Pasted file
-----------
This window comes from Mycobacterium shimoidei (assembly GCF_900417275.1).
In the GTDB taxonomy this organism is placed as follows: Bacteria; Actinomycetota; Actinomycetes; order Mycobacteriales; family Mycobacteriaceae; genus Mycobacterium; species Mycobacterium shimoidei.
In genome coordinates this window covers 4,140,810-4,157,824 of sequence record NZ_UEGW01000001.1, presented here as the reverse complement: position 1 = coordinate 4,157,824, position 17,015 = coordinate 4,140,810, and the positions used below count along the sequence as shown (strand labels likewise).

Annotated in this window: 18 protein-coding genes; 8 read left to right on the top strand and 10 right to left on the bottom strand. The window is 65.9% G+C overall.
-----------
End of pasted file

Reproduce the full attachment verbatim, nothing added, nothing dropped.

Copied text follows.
This window comes from Mycobacterium shimoidei (assembly GCF_900417275.1).
In the GTDB taxonomy this organism is placed as follows: Bacteria; Actinomycetota; Actinomycetes; order Mycobacteriales; family Mycobacteriaceae; genus Mycobacterium; species Mycobacterium shimoidei.
In genome coordinates this window covers 4,140,810-4,157,824 of sequence record NZ_UEGW01000001.1, presented here as the reverse complement: position 1 = coordinate 4,157,824, position 17,015 = coordinate 4,140,810, and the positions used below count along the sequence as shown (strand labels likewise).

Annotated in this window: 18 protein-coding genes; 8 read left to right on the top strand and 10 right to left on the bottom strand. The window is 65.9% G+C overall.